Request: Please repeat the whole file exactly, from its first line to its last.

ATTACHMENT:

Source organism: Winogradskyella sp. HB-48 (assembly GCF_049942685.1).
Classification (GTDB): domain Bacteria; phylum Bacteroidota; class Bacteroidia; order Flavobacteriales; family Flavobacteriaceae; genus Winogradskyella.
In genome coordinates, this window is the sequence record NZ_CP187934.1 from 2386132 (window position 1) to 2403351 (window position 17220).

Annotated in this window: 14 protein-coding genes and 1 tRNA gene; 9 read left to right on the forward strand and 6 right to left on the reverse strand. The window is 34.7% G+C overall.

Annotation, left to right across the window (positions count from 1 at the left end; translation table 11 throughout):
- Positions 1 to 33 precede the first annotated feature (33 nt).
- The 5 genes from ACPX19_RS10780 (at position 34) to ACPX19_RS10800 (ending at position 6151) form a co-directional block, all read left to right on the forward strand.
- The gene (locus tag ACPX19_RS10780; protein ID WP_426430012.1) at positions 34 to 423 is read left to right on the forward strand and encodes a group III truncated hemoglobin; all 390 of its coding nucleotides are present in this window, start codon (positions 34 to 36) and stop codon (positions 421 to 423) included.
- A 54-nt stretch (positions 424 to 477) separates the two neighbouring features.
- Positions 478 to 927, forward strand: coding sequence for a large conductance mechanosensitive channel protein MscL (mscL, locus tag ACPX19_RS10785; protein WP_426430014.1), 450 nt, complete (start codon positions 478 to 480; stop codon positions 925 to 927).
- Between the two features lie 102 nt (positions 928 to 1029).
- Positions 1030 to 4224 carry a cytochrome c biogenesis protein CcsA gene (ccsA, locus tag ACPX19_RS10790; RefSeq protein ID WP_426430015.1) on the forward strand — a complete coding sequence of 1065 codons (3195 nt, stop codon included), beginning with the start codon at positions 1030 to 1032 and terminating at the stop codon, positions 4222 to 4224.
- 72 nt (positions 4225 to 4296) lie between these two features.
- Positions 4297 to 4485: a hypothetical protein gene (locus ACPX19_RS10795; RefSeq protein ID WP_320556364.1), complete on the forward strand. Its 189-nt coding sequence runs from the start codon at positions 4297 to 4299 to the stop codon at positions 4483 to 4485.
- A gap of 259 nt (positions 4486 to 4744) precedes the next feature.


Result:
Source organism: Winogradskyella sp. HB-48 (assembly GCF_049942685.1).
Classification (GTDB): domain Bacteria; phylum Bacteroidota; class Bacteroidia; order Flavobacteriales; family Flavobacteriaceae; genus Winogradskyella.
In genome coordinates, this window is the sequence record NZ_CP187934.1 from 2386132 (window position 1) to 2403351 (window position 17220).

Annotated in this window: 14 protein-coding genes and 1 tRNA gene; 9 read left to right on the forward strand and 6 right to left on the reverse strand. The window is 34.7% G+C overall.

Annotation, left to right across the window (positions count from 1 at the left end; translation table 11 throughout):
- Positions 1 to 33 precede the first annotated feature (33 nt).
- The 5 genes from ACPX19_RS10780 (at position 34) to ACPX19_RS10800 (ending at position 6151) form a co-directional block, all read left to right on the forward strand.
- The gene (locus tag ACPX19_RS10780; protein ID WP_426430012.1) at positions 34 to 423 is read left to right on the forward strand and encodes a group III truncated hemoglobin; all 390 of its coding nucleotides are present in this window, start codon (positions 34 to 36) and stop codon (positions 421 to 423) included.
- A 54-nt stretch (positions 424 to 477) separates the two neighbouring features.
- Positions 478 to 927, forward strand: coding sequence for a large conductance mechanosensitive channel protein MscL (mscL, locus tag ACPX19_RS10785; protein WP_426430014.1), 450 nt, complete (start codon positions 478 to 480; stop codon positions 925 to 927).
- Between the two features lie 102 nt (positions 928 to 1029).
- Positions 1030 to 4224 carry a cytochrome c biogenesis protein CcsA gene (ccsA, locus tag ACPX19_RS10790; RefSeq protein ID WP_426430015.1) on the forward strand — a complete coding sequence of 1065 codons (3195 nt, stop codon included), beginning with the start codon at positions 1030 to 1032 and terminating at the stop codon, positions 4222 to 4224.
- 72 nt (positions 4225 to 4296) lie between these two features.
- Positions 4297 to 4485: a hypothetical protein gene (locus ACPX19_RS10795; RefSeq protein ID WP_320556364.1), complete on the forward strand. Its 189-nt coding sequence runs from the start codon at positions 4297 to 4299 to the stop codon at positions 4483 to 4485.
- A gap of 259 nt (positions 4486 to 4744) precedes the next feature.